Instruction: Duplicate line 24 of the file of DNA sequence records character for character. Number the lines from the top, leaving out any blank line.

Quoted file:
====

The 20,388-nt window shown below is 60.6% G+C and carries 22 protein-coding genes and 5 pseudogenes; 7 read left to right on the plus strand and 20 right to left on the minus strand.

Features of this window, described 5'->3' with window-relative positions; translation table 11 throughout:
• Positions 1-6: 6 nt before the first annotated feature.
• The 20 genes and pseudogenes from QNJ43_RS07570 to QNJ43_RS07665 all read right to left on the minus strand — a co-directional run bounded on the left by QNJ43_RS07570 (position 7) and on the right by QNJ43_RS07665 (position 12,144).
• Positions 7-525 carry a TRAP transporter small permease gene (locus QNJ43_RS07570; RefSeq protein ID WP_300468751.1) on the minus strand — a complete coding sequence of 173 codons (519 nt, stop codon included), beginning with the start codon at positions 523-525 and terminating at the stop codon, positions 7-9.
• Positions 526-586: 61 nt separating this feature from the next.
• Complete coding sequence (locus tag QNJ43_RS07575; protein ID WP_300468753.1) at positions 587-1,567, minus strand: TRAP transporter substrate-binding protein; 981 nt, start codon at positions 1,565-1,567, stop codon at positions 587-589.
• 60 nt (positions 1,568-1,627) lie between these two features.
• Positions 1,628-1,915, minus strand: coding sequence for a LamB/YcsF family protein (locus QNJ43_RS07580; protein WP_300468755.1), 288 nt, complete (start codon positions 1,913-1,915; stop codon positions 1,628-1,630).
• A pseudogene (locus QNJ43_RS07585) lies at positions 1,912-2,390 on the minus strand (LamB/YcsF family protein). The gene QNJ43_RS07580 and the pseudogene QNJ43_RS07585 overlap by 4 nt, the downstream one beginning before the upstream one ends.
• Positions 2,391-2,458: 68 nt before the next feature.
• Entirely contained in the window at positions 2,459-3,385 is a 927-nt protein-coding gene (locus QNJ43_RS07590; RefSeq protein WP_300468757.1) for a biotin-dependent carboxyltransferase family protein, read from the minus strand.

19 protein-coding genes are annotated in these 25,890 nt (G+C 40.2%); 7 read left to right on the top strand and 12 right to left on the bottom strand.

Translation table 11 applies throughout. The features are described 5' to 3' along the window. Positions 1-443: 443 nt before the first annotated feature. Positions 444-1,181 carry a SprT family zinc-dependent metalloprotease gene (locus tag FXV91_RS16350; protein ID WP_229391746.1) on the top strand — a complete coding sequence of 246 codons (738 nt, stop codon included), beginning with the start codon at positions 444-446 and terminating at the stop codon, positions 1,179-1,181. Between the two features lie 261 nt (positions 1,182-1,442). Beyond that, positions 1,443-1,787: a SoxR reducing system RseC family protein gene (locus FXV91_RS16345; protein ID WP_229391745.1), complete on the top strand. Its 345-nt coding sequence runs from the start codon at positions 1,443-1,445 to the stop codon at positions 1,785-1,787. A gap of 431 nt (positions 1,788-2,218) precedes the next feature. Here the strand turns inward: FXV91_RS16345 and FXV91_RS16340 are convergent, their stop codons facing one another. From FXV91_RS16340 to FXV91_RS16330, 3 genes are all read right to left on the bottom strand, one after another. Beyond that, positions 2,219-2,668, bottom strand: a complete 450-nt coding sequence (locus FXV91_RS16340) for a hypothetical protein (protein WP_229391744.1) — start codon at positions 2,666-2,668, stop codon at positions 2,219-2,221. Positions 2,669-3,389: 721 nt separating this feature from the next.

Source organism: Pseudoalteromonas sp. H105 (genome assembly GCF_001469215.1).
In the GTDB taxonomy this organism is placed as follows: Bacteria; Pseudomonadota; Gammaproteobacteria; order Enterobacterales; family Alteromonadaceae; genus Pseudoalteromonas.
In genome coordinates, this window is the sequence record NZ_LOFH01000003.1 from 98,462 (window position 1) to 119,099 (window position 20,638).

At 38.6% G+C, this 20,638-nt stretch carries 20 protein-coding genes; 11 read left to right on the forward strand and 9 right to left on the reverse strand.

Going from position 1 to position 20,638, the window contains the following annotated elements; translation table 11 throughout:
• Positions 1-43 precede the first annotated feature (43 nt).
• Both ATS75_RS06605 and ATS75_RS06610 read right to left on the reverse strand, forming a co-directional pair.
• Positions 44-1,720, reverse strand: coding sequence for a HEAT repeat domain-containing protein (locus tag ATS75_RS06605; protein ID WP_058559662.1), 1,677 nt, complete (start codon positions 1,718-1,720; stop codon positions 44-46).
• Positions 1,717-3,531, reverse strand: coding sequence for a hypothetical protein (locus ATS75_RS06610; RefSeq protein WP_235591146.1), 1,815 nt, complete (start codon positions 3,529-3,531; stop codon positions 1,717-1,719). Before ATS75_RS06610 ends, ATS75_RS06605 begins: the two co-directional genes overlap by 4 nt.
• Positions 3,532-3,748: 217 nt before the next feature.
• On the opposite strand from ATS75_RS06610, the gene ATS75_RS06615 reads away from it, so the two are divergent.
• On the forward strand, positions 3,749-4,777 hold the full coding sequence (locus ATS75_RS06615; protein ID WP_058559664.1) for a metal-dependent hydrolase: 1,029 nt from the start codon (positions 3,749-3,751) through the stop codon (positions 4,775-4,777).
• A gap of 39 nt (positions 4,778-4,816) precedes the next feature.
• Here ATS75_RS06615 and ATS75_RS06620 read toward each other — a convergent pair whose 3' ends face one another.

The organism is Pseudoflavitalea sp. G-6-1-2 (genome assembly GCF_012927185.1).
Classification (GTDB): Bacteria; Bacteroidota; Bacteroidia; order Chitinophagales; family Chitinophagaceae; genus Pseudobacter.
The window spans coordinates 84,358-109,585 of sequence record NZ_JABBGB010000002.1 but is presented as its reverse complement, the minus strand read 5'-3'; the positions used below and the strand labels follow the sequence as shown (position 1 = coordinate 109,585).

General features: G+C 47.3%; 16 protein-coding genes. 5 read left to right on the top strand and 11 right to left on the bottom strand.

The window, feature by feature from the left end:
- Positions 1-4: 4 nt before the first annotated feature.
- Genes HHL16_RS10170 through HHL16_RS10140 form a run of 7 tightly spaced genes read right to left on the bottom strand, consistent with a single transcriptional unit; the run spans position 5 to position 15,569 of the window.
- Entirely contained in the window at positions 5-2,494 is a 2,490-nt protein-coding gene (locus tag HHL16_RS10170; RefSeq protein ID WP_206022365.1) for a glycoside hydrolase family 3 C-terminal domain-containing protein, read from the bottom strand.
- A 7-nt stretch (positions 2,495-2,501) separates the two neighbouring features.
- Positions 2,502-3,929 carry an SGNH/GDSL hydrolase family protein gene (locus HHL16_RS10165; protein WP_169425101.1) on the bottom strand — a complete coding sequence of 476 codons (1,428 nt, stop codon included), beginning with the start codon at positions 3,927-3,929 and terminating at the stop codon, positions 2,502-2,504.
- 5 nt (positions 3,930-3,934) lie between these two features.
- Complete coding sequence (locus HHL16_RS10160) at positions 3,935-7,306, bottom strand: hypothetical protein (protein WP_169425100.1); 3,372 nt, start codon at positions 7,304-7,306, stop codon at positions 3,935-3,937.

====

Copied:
• Positions 3,532-3,748: 217 nt before the next feature.